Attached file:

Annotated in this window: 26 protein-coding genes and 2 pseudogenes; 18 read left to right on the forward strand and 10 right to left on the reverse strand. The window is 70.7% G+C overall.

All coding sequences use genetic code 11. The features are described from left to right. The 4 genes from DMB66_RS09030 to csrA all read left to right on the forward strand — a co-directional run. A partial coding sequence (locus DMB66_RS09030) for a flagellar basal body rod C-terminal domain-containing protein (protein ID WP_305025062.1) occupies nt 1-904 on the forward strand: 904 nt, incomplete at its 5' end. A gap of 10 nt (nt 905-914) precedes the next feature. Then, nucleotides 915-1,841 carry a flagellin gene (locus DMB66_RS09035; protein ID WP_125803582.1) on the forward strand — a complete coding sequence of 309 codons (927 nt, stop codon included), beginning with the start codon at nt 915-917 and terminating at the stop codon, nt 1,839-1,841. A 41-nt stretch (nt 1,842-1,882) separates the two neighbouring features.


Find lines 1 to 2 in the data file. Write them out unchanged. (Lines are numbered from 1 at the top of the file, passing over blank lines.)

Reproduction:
Annotated in this window: 26 protein-coding genes and 2 pseudogenes; 18 read left to right on the forward strand and 10 right to left on the reverse strand. The window is 70.7% G+C overall.

All coding sequences use genetic code 11. The features are described from left to right. The 4 genes from DMB66_RS09030 to csrA all read left to right on the forward strand — a co-directional run. A partial coding sequence (locus DMB66_RS09030) for a flagellar basal body rod C-terminal domain-containing protein (protein ID WP_305025062.1) occupies nt 1-904 on the forward strand: 904 nt, incomplete at its 5' end. A gap of 10 nt (nt 905-914) precedes the next feature. Then, nucleotides 915-1,841 carry a flagellin gene (locus DMB66_RS09035; protein ID WP_125803582.1) on the forward strand — a complete coding sequence of 309 codons (927 nt, stop codon included), beginning with the start codon at nt 915-917 and terminating at the stop codon, nt 1,839-1,841. A 41-nt stretch (nt 1,842-1,882) separates the two neighbouring features.